Since it launched in 2009, Made fashion week has increasingly been one of the highlights of the New York fashion week calendar. Its founders (pictured), Jenné Lombardo, Mazdack Rassi, and Keith Baptista, have continued to bring a slew of fresh talents (as well as more seasoned vets) into the fold, and this season is no different. They’ve just released their Spring 2015 lineup to Style.com, and they have 10 new additions—including Zana Bayne, Koonhor, Chris Gelinas’ CG, and Maison Kitsuné—to the Made programming this season.
“What really excites us is newness and visually stimulating shows or presentations,” Lombardo told Style.com. “With names like Zana Bayne, we’ve really enjoyed watching her trajectory—we’ve been fans from the sidelines. With others, like Maison Kitsuné, we have been friends with them for a long time and we’re just excited to have them joining us,” she said. They will be showing alongside returning labels like Public School, Tim Coppens, Jeremy Scott, and Sophie Theallet.
Here’s the full list of shows and dates, below:
Thursday, September 4
Lexus Design Disrupted: Gareth Pugh
Friday, September 5
Cushnie et Ochs
Saturday, September 6
Sunday, September 7
Devon Halfnight Leflufy
Monday, September 8
Olivier Saillard: “Models Never Talk”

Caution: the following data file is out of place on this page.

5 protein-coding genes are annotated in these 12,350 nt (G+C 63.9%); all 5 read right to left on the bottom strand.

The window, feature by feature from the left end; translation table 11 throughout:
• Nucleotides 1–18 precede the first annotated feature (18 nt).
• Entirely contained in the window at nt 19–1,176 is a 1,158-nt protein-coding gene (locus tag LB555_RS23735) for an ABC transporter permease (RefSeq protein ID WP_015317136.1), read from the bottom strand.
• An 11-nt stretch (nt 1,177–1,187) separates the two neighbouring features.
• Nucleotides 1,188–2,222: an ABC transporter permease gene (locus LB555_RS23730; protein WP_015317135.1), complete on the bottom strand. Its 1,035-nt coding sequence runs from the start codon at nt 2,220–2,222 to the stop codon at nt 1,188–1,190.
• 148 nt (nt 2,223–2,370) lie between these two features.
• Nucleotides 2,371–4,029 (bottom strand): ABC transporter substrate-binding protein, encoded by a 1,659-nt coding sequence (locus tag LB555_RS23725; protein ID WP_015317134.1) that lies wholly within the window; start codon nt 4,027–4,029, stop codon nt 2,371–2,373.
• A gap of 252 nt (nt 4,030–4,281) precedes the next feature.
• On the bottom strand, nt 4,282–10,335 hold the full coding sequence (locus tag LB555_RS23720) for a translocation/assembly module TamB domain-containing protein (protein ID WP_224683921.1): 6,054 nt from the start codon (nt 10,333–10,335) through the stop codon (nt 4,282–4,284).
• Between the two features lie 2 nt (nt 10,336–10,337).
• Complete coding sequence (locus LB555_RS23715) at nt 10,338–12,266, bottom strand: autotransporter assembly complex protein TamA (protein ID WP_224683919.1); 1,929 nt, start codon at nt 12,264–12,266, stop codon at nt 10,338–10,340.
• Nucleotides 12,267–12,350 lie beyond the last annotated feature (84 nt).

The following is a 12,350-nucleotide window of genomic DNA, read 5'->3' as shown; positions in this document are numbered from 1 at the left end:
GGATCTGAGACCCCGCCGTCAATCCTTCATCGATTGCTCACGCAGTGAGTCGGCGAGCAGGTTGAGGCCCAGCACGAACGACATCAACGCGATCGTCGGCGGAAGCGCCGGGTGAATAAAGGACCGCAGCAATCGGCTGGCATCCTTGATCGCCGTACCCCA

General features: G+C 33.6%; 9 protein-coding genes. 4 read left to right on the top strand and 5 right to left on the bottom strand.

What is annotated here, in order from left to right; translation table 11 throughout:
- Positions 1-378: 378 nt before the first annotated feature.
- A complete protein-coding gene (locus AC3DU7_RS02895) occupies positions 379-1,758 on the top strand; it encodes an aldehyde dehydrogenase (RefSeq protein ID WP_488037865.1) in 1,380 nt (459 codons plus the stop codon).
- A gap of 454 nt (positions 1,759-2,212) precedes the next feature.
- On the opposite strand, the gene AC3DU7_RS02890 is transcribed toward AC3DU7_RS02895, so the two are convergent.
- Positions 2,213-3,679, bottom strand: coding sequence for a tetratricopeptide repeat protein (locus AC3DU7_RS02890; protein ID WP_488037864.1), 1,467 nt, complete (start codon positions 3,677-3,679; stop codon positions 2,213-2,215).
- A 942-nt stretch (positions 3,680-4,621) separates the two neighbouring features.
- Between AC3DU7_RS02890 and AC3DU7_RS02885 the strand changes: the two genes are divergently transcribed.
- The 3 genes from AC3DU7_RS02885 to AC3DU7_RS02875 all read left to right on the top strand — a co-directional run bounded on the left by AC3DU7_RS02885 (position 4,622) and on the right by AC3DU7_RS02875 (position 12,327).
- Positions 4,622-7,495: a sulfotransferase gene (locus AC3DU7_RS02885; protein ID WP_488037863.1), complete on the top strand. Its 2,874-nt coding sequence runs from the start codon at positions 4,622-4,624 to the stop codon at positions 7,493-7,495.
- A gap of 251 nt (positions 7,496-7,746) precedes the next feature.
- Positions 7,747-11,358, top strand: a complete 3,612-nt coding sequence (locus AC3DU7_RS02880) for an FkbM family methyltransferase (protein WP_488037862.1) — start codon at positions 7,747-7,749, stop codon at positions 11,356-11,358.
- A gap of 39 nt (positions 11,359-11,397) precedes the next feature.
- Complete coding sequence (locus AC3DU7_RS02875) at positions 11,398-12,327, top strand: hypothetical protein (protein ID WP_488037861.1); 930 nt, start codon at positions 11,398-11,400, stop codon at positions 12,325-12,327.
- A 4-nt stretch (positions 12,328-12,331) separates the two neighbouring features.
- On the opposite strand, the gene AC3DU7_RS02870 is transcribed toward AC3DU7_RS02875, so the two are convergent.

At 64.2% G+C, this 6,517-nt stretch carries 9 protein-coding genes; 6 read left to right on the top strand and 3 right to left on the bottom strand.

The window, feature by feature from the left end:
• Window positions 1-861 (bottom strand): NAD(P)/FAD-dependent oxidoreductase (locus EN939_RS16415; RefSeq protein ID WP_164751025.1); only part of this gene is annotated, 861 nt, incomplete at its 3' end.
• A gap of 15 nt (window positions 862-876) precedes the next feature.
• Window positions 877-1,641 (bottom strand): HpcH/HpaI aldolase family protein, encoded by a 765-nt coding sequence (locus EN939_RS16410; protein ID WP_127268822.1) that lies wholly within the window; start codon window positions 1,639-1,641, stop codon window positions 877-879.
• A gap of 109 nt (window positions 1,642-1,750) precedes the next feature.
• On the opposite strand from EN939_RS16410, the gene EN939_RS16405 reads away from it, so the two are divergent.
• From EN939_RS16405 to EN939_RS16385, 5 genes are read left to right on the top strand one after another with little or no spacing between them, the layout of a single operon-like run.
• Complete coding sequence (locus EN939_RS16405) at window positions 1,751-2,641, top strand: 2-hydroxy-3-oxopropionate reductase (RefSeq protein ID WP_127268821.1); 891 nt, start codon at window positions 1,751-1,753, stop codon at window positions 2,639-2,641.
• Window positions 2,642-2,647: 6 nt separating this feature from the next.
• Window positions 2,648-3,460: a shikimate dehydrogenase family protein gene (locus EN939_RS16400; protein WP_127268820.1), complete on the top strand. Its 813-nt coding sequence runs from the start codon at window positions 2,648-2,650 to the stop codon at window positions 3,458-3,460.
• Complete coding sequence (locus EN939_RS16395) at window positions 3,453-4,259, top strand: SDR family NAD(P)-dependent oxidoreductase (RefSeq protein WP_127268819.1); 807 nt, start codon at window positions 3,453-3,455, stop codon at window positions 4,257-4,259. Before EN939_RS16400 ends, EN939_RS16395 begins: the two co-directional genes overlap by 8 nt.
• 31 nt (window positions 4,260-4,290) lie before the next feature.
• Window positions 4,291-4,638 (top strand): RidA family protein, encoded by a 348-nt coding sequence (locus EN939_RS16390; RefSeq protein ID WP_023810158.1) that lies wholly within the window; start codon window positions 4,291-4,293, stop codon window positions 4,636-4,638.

Tuesday, September 9
Wednesday, September 10
Maria ke Fisherman
How many times have you found yourself saying, “Ugh, I just can’t find the right shirt to wear in this selfie?” Well, fret not, tech-savvy narcissists, because up-and-coming London-based designer Timur Kim has got you covered. Today, the Central Saint Martins-trained talent (who, having graduated in 2012 at the age of 22, was one of the late Louise Wilson’s star pupils) launches his selfie T-shirts, a unisex range of limited-edition tees whose prints are cleverly focused around the neck. “When you’re doing a selfie, you capture only the face and the area below the neck,” said the 25-year-old designer of Russian and Korean descent. “What makes these shirts perfect for taking selfies is that all the designs are concentrated around this area. Everything is in the right place for the photograph.”